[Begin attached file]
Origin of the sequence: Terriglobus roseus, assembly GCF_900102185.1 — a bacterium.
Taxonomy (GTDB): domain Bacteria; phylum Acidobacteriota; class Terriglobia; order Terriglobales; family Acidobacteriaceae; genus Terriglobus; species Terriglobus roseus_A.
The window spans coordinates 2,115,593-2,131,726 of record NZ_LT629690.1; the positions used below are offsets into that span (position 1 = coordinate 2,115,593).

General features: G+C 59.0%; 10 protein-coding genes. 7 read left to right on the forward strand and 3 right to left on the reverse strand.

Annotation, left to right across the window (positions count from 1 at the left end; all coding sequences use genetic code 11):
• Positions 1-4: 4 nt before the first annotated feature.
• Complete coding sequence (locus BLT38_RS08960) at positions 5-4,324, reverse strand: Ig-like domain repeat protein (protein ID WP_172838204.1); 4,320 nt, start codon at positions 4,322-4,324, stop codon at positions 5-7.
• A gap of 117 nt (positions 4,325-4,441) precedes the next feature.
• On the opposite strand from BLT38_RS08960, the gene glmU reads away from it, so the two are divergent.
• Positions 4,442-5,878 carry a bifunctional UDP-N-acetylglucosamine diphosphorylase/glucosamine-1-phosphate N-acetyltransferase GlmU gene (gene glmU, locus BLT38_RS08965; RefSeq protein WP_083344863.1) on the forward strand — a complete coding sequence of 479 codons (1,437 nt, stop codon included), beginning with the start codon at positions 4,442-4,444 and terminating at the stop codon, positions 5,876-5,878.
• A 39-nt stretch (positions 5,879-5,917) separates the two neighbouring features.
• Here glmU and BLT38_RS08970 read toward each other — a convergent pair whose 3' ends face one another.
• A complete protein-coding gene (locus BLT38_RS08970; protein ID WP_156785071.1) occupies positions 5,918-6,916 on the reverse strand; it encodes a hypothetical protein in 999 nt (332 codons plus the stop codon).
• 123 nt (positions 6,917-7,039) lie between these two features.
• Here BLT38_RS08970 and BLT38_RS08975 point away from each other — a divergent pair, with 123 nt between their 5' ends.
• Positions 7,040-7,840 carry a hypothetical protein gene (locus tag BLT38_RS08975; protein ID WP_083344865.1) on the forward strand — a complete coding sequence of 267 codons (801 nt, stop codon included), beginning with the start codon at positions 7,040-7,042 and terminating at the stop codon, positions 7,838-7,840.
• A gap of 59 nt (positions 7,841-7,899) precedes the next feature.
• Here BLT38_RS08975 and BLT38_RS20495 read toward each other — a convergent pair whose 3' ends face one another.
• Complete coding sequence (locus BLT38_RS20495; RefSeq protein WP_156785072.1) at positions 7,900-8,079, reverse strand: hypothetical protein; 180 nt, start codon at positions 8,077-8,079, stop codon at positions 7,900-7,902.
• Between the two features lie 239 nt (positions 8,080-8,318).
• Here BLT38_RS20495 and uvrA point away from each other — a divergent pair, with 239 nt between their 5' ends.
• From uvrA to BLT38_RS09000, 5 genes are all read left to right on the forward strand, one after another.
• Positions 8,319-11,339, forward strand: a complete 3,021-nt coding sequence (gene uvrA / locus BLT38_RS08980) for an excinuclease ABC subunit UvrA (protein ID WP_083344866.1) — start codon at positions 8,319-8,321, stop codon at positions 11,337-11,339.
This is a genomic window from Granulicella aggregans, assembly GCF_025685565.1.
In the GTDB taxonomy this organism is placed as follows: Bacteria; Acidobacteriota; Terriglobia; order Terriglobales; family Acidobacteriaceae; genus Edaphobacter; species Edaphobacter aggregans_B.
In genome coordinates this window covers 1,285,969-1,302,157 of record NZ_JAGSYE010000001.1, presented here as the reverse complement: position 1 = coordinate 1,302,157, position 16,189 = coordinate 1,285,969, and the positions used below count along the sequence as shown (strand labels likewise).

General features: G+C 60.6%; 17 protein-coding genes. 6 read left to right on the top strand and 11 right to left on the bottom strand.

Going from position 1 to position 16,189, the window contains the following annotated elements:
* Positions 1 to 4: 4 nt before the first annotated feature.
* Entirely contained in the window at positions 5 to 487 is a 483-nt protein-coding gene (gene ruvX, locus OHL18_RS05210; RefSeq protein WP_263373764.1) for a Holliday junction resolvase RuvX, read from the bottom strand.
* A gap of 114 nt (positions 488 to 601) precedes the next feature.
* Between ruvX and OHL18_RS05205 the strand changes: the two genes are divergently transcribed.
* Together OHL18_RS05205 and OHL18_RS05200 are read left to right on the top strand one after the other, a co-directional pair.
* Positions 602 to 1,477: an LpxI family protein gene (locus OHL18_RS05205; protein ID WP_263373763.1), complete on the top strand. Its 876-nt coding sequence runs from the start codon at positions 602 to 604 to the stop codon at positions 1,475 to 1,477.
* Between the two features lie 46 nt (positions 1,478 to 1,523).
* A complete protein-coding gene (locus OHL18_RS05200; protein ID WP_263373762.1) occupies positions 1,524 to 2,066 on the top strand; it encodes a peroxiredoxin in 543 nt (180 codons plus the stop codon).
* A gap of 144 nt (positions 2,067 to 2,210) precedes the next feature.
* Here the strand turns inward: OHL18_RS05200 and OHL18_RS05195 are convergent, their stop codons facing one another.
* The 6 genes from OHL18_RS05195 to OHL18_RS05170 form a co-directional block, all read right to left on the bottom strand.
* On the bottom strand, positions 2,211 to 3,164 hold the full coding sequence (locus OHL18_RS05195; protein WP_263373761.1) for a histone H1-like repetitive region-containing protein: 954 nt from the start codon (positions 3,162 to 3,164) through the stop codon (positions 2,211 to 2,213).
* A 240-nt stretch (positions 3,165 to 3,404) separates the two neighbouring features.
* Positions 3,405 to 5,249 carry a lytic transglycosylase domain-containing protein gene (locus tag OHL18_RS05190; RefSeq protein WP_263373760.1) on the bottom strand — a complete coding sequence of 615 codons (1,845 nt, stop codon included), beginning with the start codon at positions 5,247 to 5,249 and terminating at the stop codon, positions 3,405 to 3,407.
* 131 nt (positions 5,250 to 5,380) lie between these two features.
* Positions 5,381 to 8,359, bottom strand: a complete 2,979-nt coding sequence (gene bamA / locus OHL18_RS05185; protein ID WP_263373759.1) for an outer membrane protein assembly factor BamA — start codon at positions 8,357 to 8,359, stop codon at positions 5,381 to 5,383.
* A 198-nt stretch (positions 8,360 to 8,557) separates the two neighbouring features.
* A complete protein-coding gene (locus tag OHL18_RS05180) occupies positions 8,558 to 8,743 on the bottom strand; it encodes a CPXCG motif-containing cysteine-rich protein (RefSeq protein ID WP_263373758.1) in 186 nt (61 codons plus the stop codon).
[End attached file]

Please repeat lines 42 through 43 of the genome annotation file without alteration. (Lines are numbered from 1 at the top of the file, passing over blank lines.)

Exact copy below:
* Positions 3,405 to 5,249 carry a lytic transglycosylase domain-containing protein gene (locus tag OHL18_RS05190; RefSeq protein WP_263373760.1) on the bottom strand — a complete coding sequence of 615 codons (1,845 nt, stop codon included), beginning with the start codon at positions 5,247 to 5,249 and terminating at the stop codon, positions 3,405 to 3,407.
* 131 nt (positions 5,250 to 5,380) lie between these two features.